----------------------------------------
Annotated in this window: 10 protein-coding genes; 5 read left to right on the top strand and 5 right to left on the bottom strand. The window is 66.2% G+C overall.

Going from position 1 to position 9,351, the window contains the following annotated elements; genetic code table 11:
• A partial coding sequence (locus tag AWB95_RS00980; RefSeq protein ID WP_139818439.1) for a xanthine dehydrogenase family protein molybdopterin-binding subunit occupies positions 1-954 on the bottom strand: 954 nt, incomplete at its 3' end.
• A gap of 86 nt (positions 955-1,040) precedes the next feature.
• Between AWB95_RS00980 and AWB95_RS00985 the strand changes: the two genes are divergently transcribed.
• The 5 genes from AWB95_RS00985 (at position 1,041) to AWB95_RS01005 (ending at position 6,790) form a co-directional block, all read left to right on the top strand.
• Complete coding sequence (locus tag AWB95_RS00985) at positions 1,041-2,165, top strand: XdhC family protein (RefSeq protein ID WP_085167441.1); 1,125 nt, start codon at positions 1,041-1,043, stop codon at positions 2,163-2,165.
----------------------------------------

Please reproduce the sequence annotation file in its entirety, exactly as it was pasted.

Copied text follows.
Annotated in this window: 10 protein-coding genes; 5 read left to right on the top strand and 5 right to left on the bottom strand. The window is 66.2% G+C overall.

Going from position 1 to position 9,351, the window contains the following annotated elements; genetic code table 11:
• A partial coding sequence (locus tag AWB95_RS00980; RefSeq protein ID WP_139818439.1) for a xanthine dehydrogenase family protein molybdopterin-binding subunit occupies positions 1-954 on the bottom strand: 954 nt, incomplete at its 3' end.
• A gap of 86 nt (positions 955-1,040) precedes the next feature.
• Between AWB95_RS00980 and AWB95_RS00985 the strand changes: the two genes are divergently transcribed.
• The 5 genes from AWB95_RS00985 (at position 1,041) to AWB95_RS01005 (ending at position 6,790) form a co-directional block, all read left to right on the top strand.
• Complete coding sequence (locus tag AWB95_RS00985) at positions 1,041-2,165, top strand: XdhC family protein (RefSeq protein ID WP_085167441.1); 1,125 nt, start codon at positions 1,041-1,043, stop codon at positions 2,163-2,165.